Campfire Tales: August 2013
Howdy! This is the first of a new, regular column where we’ll wander through the whole range of genres and sub-genres that are related to Americana, with occasional moseys into other folk and roots fields. So what can you expect? Well, we’ve obviously got new releases, but there are also re-releases, live albums, the odd bit of news, maybe a question or two with some soon to be famous cowboy or cowgirl, as well as some worthwhile upcoming gigs.
We’ll get the rodeo going with Scud Mountain Boys as they can tick two boxes: something old and something new. The Early Year (8th July) contains their first two albums, both released in 1995. Confusingly, it’s a reissue of itself, from an original release in 1997. Both albums are relaxed collections, Dance The Night Away has a bit more urgency to it, Pine Box sees each song slowly meander to its conclusion. The standout track is ‘Silo’ which is on both albums. Across the 27 songs you can almost live the transition from the traditional country music style to modern Americana. This is music for late night thinking. Having given up the game after their third album in 1997 the original foursome reformed in 2011 and are about to debut their fourth album, Do You Love The Sun (26th August). If you’re into the band's original incarnation then you’ll be happy with the continuation of their chilled out Americana on the ten new tracks; ‘Orphan Girl’ in particular, couldn't be anymore relaxed. The delicately paced ‘The Mendicant’ is as energetic as they get.
Scott Cook’s latest release solidifies his clear voiced troubadour approach to roots music. One More Time Around (5 August) is played mostly in a simple fashion; tracks like ‘Among The Trees’ and ‘When We’re Back Around’ are built around just the Canadian and his guitar. There's the odd more expansive song, like the title track and ‘Pass It Along’.
The polar opposite of clear-voiced is Sam Baker. His vocal style pitches somewhere between singing and talking and on Say Grace (19 August), Baker touches the darkest parts of America with the noir-ish drama of 'The Tattooed Woman', and cheery paean to the drudgery of married life, 'Ditch'. The song titles don't hide much ('Migrants', 'Panhandle Winter', you get the idea.) What he lacks in levity he makes up for in his storytelling, and songwriting - just take a listen to 'Feast' as a taster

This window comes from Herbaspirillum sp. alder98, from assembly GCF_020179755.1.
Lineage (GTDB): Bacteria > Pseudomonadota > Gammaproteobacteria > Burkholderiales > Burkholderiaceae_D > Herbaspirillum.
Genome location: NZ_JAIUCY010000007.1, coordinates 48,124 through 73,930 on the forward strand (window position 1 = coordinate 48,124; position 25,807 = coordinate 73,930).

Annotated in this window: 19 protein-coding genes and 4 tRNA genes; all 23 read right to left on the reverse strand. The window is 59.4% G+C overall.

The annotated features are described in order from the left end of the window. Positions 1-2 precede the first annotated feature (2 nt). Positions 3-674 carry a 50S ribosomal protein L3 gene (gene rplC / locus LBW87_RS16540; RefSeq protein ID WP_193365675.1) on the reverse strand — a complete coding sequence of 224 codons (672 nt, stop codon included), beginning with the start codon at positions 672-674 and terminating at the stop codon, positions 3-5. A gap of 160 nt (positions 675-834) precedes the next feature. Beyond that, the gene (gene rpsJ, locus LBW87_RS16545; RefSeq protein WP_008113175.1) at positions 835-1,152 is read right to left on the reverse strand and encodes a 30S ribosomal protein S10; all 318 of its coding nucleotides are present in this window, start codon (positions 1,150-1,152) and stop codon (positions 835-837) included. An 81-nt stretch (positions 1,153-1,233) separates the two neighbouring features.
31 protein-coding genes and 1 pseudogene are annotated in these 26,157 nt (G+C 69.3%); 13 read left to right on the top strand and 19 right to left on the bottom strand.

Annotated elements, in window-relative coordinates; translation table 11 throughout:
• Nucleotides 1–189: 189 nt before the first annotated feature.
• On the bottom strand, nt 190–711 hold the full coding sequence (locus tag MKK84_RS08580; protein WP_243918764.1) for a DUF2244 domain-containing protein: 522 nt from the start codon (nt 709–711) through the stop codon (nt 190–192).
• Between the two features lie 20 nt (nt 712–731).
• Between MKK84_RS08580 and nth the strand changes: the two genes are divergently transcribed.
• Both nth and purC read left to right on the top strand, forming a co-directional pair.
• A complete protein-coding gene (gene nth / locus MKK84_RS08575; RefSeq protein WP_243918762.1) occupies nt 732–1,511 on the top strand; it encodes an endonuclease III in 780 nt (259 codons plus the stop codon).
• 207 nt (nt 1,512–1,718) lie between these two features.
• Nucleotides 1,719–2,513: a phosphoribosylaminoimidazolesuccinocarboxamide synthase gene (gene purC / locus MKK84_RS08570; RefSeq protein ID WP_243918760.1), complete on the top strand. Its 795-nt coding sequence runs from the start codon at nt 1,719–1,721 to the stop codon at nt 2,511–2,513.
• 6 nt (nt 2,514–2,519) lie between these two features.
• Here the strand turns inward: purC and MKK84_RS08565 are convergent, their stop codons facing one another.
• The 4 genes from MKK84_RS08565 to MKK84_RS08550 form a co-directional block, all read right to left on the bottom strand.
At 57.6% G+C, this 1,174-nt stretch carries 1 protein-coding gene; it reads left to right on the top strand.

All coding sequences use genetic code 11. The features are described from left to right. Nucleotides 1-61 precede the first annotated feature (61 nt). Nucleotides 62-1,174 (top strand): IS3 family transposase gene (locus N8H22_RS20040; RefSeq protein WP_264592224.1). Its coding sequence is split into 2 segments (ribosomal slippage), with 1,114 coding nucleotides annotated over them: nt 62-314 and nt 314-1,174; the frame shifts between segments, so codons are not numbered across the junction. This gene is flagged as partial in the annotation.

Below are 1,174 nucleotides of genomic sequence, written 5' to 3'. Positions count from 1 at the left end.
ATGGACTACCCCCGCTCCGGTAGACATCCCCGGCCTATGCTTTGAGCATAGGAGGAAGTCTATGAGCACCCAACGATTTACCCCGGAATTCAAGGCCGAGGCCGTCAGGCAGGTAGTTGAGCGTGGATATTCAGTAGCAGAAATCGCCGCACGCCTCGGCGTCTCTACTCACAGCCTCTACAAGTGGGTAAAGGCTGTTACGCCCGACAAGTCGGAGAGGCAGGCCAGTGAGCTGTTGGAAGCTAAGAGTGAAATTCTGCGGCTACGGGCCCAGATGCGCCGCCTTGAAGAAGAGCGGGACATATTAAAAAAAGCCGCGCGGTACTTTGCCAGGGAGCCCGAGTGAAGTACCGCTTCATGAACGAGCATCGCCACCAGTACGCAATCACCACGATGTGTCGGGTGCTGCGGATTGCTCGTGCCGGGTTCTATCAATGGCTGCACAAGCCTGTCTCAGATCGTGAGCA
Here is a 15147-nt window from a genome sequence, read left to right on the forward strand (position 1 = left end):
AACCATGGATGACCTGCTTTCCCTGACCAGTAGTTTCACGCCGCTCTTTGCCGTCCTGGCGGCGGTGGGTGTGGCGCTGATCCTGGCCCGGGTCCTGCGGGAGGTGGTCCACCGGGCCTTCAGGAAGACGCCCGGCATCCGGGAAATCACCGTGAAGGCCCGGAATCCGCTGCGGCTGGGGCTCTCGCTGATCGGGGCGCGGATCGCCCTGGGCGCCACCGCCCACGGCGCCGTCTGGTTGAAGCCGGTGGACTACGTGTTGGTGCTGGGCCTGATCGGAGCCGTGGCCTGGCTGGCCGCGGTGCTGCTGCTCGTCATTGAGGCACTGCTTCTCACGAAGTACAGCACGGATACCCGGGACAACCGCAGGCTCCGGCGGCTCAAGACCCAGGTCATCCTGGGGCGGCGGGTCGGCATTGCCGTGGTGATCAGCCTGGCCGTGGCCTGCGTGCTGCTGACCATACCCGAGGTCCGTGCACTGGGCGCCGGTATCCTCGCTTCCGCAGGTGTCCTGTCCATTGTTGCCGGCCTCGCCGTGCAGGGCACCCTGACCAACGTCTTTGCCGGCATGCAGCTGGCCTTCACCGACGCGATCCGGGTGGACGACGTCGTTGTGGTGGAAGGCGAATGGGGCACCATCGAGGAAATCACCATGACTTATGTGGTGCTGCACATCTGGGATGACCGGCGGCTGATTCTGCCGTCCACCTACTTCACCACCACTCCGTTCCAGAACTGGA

A real treat this month comes from the dirty blues of Patrick Sweany and his Close To The Floor (12 August) album. Starting heavy with the White Stripes-alike ‘Working For You’ and fantastically old school ‘Every Night Every Day’, he encompasses a smoother soul section (‘Bus Station’, ‘The Island’), and ends with the twanging blues of ‘Terrible Years’. This is proper, good, honest music.
There must be something about that Monday as former choral singer Julie Feeney released her eclectic new collection that day. Once you get acclimatised to Feeney’s soprano-ish vocal range you’ll discover the brilliant (‘Cold Water’), the sublime (‘Dear John’), and the strange (‘Every Inch A Woman’) on Clocks (12 August). One thing’s certain, these eleven songs are always interesting.
Brit-folk singer Lucy Ward releases her second album, Single Flame (19 August) this month; it’s a mix of drama school emoting and MOR folk-ness. Opening track ‘I Cannot Say I Will Not Speak’ comes across all drama and outpouring of pathos. It’s interesting up to a point, but sags badly in the middle before the fiddle-tastic ‘Marching Through The Green Grass’ picks it up a little.
Changing tack, and sounding like a sharply dressed, well behaved bar band Drew Holcomb & the Neighbours release their latest, Good Light (26 August) at the end of the month. Five studio albums in, the band have honed their sound almost to perfection. Their straight-laced take on rock ‘n’ roll includes a couple of nods to country, and a large wink to soul. The real stand outs are the down the line rockers, 'Another Man's Shoes' and 'A Place To Lay My Head'.
Gigs, lets talk about gigs. As End Of The Road Festival takes place on the last weekend of August it means there’s plenty of excellent acts doing the rounds in early September. Houndmouth are out and about between 3rd and 9th September, including the intimate setting of The Louisiana in Bristol. The excellent John Murry has a few dates 3rd to 5th September as does fellow new boy John Fullbright. We liked Diana Jones Museum Of Appalachian Music album and you can catch her on a short four date tour.
8 July Scud Mountain Boys - The Early Year 6/10
5 August Scott Cook - One More Time Around 6/10
12 August Patrick Sweany - Close To The Floor 8/10
12 August Julie Feeney - Clocks 7/10
19 August Lucy Ward - Single Flame 5/10
19 August Sam Baker - Say Grace 7/10
26 August Drew Holcomb & the Neighbors - Good Light 7/10
26 August Scud Mountain Boys - Do You Love The Sun 6/10